Sometimes, indeed, police violence backfires. When a particularly egregious case of police violence is caught on camera, it can cause a public backlash. But across the history of police violence, this is rare. More often, the police violence hurts the protesters, especially if the police can spin the activity to make it look like the protester’s fault–which they do on numerous occasions, even if the protesters were entirely non-violent. It is very easy to convince the public that protesters deserve the violence they receive. Not even as much as a broken window is necessary to justify electrocution or chemical burns. The public and the media are fully willing to believe that the protesters deserve such torture even without a specific cause, and they do, all the time.

It is called the Just World hypothesis–people tend to believe that things happen for a reason, and that good or bad things happen to a person because they deserve it. If people believe that protesters are generally good, they will think that they did not deserve the hardships they received. If people believe that the police are generally good, they will think that their actions must have been justified.

Police violence does not hurt a protest as a whole, but only hurts individual protesters. The public opinion of a protest is formed from many factors, and is bigger than what any particular protesters are doing on a particular day. If the public believes that protests are just, they will excuse the protesters of nearly anything. If the public believes the protests are unjust, they will condemn them just as quickly. Belief in the success or failure of the Occupy movement is largely dependent on the public’s general state of mind. In a bit of a Catch-22, if they public believes that the movement is succeeding, they will see it’s actions as success. If they believe it is failing, they will see their actions as failure. Protesters are caught in a double-bind by the just world hypothesis: if they do not cause a disturbance, they will be thought to be ineffective. If they do cause a disturbance, they will be painted as criminals. But in neither case to their choice of tactics really enter the minds of the public at large. The public at large is not a person.

But even individual members of the public, and many Occupy protesters as well, don’t think of the movement as merely the culmination of minor struggles. They don’t consider the police violence we have seen to be a pragmatic decision on the part of the police to end the particular disruptions that the protests have caused. They don’t consider property damage to be a pragmatic response to reminding the police that it will take more than violence to end the protests. They continue to believe in a Just World, in which the only violence that exists is the violence that is deserved, and therefore violence could be, universally, “good or bad” for public opinion. Violence continues, as it has through history, to only be bad for those who are on the receiving end of it. We ought to begin to think of each action as a task on a longer list. Each action ought to have a pragmatic effect, that is not merely an appeal to a “public”, or the police.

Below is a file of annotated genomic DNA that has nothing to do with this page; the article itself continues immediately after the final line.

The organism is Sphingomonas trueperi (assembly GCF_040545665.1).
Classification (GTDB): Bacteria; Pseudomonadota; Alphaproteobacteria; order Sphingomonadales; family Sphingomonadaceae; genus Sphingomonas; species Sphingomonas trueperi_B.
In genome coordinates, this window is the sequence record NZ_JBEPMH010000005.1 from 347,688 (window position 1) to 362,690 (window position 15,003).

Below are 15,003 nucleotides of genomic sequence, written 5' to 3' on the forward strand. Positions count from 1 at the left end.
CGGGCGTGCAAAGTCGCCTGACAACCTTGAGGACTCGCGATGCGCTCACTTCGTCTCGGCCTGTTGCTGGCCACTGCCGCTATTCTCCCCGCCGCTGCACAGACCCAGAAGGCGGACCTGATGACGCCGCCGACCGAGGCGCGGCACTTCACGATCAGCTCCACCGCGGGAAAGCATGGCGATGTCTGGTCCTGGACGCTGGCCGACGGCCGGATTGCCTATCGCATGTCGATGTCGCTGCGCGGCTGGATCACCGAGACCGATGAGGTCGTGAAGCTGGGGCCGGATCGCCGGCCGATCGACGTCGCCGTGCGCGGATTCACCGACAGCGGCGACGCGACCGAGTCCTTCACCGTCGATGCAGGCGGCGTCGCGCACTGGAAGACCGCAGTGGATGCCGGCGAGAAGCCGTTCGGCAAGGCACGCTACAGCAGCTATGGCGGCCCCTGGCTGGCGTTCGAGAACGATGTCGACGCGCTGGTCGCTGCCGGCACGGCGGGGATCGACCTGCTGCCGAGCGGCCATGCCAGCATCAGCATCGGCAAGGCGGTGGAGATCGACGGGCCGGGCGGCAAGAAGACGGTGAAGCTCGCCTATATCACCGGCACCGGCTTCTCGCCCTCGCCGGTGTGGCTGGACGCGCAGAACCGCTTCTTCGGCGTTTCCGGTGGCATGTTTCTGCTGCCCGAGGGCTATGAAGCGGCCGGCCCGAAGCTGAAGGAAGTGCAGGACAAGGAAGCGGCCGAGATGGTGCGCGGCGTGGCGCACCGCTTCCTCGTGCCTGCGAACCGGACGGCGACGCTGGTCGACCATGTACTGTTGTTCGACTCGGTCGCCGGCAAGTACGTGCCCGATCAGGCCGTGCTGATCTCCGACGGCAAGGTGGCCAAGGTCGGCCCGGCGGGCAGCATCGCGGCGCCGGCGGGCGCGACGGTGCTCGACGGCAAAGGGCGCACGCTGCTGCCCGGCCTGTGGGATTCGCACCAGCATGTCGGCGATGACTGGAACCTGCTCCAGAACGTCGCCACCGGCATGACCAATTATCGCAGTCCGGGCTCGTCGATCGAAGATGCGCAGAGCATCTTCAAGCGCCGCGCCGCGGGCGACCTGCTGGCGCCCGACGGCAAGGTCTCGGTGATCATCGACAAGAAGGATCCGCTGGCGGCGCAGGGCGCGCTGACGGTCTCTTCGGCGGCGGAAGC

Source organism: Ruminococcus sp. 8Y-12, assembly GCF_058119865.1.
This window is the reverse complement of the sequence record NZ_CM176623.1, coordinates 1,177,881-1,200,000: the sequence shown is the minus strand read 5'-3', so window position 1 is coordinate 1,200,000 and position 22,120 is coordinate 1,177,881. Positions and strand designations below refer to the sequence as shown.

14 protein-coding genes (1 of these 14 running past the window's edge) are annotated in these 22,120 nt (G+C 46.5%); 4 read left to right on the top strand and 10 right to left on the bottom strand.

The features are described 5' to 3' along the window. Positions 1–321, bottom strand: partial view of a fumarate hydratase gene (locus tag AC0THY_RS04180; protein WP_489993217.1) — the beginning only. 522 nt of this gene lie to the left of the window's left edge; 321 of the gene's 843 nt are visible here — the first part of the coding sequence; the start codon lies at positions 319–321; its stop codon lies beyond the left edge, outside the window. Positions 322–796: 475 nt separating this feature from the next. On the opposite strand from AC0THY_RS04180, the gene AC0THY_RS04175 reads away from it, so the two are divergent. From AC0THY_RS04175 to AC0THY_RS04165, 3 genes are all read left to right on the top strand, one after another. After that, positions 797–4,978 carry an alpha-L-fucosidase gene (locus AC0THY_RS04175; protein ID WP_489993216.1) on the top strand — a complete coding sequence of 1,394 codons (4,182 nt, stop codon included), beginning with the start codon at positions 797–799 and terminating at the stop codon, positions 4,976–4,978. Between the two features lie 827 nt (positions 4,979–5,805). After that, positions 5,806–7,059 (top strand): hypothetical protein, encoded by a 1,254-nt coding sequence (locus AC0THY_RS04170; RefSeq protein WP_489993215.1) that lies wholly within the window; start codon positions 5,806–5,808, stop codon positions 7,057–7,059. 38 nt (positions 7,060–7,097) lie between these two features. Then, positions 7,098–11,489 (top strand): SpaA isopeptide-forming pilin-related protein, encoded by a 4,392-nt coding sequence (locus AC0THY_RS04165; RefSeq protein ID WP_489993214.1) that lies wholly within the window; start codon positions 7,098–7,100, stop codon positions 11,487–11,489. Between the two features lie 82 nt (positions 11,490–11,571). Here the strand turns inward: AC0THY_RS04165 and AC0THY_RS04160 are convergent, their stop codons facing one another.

3. Property destruction, as violence, is bad because it alienates the masses from movement.

      a. The masses think that property destruction is a form of violence.
      b. The masses only march when there is no police repression.
      c. The masses respond to peaceful protest only.
      d. The masses are most moved by compassion.

The masses do not necessarily agree with some activists in thinking that property destruction is a form of violence. For some reason, many activists that argue against property destruction seem to think that the vast majority of people think similarly to them.

One might do a survey of the general public to try and figure out how many people actually think that property destruction should be eschewed as violence. But it seems unlikely that such a survey would be useful. As we’ve already determined, the context surrounding property destruction is too important. The public makes its decisions on specific acts of property damage depending on how this context places the act within its conception of the world. For example, property destruction happens all the time in riots related to sporting events, and public opinion has yet to denounce sports. Unlike the most adamant activists against property destruction, the public is aware that not all property destruction is evil, and do not condemn it outright.